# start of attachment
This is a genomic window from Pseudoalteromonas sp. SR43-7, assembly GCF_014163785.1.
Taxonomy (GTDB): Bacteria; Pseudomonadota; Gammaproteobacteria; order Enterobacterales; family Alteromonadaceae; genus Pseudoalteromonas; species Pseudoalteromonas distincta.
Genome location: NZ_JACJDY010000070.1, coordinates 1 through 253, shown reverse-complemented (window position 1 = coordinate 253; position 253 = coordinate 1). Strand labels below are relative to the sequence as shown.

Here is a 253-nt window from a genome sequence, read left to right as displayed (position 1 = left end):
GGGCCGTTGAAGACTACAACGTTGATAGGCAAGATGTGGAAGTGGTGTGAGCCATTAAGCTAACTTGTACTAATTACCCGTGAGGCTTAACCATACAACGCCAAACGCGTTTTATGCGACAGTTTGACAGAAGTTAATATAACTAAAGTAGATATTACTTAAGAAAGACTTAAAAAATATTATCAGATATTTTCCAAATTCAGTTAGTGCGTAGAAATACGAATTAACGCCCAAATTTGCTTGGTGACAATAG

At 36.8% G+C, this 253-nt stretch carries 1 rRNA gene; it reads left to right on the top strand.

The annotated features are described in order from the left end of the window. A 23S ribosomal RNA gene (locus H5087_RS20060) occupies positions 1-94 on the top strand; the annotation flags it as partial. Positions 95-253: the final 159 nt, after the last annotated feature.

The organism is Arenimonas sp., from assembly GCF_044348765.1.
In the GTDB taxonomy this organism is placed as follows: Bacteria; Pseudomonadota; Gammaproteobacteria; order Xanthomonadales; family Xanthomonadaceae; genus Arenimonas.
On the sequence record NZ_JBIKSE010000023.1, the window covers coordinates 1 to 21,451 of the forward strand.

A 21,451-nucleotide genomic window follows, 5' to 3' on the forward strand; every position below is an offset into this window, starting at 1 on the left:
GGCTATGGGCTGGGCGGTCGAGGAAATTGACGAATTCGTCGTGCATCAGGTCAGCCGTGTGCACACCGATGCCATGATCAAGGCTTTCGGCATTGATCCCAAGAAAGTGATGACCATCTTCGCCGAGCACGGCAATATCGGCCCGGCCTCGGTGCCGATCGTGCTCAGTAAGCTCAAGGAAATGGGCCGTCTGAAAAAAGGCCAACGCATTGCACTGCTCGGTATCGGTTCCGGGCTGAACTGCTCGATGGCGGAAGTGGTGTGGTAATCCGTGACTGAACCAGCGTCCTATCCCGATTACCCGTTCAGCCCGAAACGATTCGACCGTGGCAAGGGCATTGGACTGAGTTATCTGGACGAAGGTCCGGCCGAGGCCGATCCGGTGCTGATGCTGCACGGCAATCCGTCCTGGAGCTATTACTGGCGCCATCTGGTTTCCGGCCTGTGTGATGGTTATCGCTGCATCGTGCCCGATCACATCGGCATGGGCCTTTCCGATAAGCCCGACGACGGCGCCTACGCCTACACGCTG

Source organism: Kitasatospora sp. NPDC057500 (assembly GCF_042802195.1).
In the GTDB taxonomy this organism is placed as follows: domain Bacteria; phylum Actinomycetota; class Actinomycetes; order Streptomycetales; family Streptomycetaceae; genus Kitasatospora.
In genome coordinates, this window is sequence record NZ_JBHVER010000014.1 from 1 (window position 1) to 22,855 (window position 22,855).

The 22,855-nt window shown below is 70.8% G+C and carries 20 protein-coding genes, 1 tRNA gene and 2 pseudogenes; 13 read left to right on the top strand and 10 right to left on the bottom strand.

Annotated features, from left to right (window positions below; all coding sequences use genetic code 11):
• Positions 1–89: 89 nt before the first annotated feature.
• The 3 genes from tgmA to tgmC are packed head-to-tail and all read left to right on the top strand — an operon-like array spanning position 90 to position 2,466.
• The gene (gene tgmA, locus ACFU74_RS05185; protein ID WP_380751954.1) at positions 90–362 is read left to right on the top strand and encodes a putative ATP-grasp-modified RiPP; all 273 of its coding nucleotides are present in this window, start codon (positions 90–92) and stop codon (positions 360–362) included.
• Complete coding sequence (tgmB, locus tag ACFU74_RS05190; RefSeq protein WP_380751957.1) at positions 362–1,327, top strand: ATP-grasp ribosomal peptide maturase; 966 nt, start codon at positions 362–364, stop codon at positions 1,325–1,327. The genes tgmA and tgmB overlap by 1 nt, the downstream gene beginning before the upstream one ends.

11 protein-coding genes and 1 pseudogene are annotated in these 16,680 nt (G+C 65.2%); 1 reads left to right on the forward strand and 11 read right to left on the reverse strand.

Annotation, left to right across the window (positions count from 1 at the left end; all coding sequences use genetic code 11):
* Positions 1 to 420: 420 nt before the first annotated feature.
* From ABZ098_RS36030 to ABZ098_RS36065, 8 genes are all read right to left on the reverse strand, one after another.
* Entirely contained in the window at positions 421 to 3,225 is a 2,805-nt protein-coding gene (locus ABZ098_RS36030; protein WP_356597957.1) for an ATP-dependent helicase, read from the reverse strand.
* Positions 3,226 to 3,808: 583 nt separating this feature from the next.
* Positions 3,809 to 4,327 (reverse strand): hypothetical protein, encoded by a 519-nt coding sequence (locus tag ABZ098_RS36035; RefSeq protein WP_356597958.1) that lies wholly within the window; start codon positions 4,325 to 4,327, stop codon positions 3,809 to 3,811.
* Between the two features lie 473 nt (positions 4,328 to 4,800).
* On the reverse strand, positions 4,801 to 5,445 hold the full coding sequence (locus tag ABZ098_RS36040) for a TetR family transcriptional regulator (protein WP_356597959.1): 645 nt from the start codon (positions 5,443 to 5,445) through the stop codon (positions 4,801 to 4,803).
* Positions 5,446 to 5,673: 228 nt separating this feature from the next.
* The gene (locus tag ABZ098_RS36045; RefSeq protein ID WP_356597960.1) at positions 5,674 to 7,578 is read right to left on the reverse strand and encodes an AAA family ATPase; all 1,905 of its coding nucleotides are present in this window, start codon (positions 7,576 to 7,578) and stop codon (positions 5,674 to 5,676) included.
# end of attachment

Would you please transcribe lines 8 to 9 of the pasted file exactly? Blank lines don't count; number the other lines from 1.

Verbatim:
The organism is Arenimonas sp., from assembly GCF_044348765.1.
In the GTDB taxonomy this organism is placed as follows: Bacteria; Pseudomonadota; Gammaproteobacteria; order Xanthomonadales; family Xanthomonadaceae; genus Arenimonas.